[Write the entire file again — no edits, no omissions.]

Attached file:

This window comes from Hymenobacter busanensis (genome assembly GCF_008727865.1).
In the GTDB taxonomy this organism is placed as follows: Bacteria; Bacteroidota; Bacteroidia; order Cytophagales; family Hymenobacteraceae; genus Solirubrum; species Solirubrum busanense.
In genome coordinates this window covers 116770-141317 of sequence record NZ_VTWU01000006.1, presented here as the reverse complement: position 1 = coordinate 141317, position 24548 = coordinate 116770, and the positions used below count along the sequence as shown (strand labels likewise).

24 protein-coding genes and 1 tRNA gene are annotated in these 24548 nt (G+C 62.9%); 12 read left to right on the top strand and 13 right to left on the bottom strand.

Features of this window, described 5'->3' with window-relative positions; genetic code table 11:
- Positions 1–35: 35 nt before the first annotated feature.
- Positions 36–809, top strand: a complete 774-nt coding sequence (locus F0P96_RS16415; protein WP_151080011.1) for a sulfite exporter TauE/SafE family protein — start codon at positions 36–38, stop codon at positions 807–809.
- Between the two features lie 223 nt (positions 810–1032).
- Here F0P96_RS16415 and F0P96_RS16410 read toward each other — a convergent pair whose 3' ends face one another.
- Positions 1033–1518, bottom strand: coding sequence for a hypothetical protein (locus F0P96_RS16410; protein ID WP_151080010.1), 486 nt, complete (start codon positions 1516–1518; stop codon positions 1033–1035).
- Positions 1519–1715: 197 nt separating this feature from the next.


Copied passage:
This window comes from Hymenobacter busanensis (genome assembly GCF_008727865.1).
In the GTDB taxonomy this organism is placed as follows: Bacteria; Bacteroidota; Bacteroidia; order Cytophagales; family Hymenobacteraceae; genus Solirubrum; species Solirubrum busanense.
In genome coordinates this window covers 116770-141317 of sequence record NZ_VTWU01000006.1, presented here as the reverse complement: position 1 = coordinate 141317, position 24548 = coordinate 116770, and the positions used below count along the sequence as shown (strand labels likewise).

24 protein-coding genes and 1 tRNA gene are annotated in these 24548 nt (G+C 62.9%); 12 read left to right on the top strand and 13 right to left on the bottom strand.

Features of this window, described 5'->3' with window-relative positions; genetic code table 11:
- Positions 1–35: 35 nt before the first annotated feature.
- Positions 36–809, top strand: a complete 774-nt coding sequence (locus F0P96_RS16415; protein WP_151080011.1) for a sulfite exporter TauE/SafE family protein — start codon at positions 36–38, stop codon at positions 807–809.
- Between the two features lie 223 nt (positions 810–1032).
- Here F0P96_RS16415 and F0P96_RS16410 read toward each other — a convergent pair whose 3' ends face one another.
- Positions 1033–1518, bottom strand: coding sequence for a hypothetical protein (locus F0P96_RS16410; protein ID WP_151080010.1), 486 nt, complete (start codon positions 1516–1518; stop codon positions 1033–1035).
- Positions 1519–1715: 197 nt separating this feature from the next.